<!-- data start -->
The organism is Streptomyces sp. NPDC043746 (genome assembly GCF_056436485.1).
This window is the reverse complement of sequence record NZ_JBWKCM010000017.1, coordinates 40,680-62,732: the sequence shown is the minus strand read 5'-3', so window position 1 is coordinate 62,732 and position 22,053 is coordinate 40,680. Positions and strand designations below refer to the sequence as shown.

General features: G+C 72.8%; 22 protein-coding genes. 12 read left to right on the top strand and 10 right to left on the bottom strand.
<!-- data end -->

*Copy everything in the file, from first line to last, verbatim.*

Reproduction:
The organism is Streptomyces sp. NPDC043746 (genome assembly GCF_056436485.1).
This window is the reverse complement of sequence record NZ_JBWKCM010000017.1, coordinates 40,680-62,732: the sequence shown is the minus strand read 5'-3', so window position 1 is coordinate 62,732 and position 22,053 is coordinate 40,680. Positions and strand designations below refer to the sequence as shown.

General features: G+C 72.8%; 22 protein-coding genes. 12 read left to right on the top strand and 10 right to left on the bottom strand.